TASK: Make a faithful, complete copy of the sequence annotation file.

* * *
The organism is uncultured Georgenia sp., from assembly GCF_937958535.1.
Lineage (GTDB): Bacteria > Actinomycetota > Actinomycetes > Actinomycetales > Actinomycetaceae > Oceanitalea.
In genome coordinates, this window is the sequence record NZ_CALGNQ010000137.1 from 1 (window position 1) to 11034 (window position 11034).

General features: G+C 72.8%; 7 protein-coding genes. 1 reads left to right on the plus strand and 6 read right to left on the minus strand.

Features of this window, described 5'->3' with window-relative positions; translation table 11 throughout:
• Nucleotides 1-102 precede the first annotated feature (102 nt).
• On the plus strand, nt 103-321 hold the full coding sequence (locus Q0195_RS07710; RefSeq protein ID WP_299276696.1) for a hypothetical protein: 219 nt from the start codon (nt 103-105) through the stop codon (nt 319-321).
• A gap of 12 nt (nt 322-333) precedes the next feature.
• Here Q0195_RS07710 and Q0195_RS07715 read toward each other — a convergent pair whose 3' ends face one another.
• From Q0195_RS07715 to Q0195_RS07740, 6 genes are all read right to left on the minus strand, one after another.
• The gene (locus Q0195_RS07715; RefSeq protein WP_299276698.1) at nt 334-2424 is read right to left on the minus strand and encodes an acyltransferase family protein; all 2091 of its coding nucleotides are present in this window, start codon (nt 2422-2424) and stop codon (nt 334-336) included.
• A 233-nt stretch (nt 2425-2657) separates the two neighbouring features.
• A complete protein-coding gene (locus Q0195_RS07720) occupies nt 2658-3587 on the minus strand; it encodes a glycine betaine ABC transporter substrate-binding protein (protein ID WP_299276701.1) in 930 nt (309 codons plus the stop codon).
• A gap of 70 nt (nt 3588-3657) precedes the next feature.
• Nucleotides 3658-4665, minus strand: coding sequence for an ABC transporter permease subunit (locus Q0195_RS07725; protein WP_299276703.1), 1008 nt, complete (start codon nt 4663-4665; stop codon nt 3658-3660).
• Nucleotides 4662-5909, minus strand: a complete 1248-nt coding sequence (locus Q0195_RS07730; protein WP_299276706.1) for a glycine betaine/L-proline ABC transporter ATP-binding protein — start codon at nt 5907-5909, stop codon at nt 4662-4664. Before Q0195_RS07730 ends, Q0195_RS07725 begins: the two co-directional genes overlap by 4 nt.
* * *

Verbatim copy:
The organism is uncultured Georgenia sp., from assembly GCF_937958535.1.
Lineage (GTDB): Bacteria > Actinomycetota > Actinomycetes > Actinomycetales > Actinomycetaceae > Oceanitalea.
In genome coordinates, this window is the sequence record NZ_CALGNQ010000137.1 from 1 (window position 1) to 11034 (window position 11034).

General features: G+C 72.8%; 7 protein-coding genes. 1 reads left to right on the plus strand and 6 read right to left on the minus strand.

Features of this window, described 5'->3' with window-relative positions; translation table 11 throughout:
• Nucleotides 1-102 precede the first annotated feature (102 nt).
• On the plus strand, nt 103-321 hold the full coding sequence (locus Q0195_RS07710; RefSeq protein ID WP_299276696.1) for a hypothetical protein: 219 nt from the start codon (nt 103-105) through the stop codon (nt 319-321).
• A gap of 12 nt (nt 322-333) precedes the next feature.
• Here Q0195_RS07710 and Q0195_RS07715 read toward each other — a convergent pair whose 3' ends face one another.
• From Q0195_RS07715 to Q0195_RS07740, 6 genes are all read right to left on the minus strand, one after another.
• The gene (locus Q0195_RS07715; RefSeq protein WP_299276698.1) at nt 334-2424 is read right to left on the minus strand and encodes an acyltransferase family protein; all 2091 of its coding nucleotides are present in this window, start codon (nt 2422-2424) and stop codon (nt 334-336) included.
• A 233-nt stretch (nt 2425-2657) separates the two neighbouring features.
• A complete protein-coding gene (locus Q0195_RS07720) occupies nt 2658-3587 on the minus strand; it encodes a glycine betaine ABC transporter substrate-binding protein (protein ID WP_299276701.1) in 930 nt (309 codons plus the stop codon).
• A gap of 70 nt (nt 3588-3657) precedes the next feature.
• Nucleotides 3658-4665, minus strand: coding sequence for an ABC transporter permease subunit (locus Q0195_RS07725; protein WP_299276703.1), 1008 nt, complete (start codon nt 4663-4665; stop codon nt 3658-3660).
• Nucleotides 4662-5909, minus strand: a complete 1248-nt coding sequence (locus Q0195_RS07730; protein WP_299276706.1) for a glycine betaine/L-proline ABC transporter ATP-binding protein — start codon at nt 5907-5909, stop codon at nt 4662-4664. Before Q0195_RS07730 ends, Q0195_RS07725 begins: the two co-directional genes overlap by 4 nt.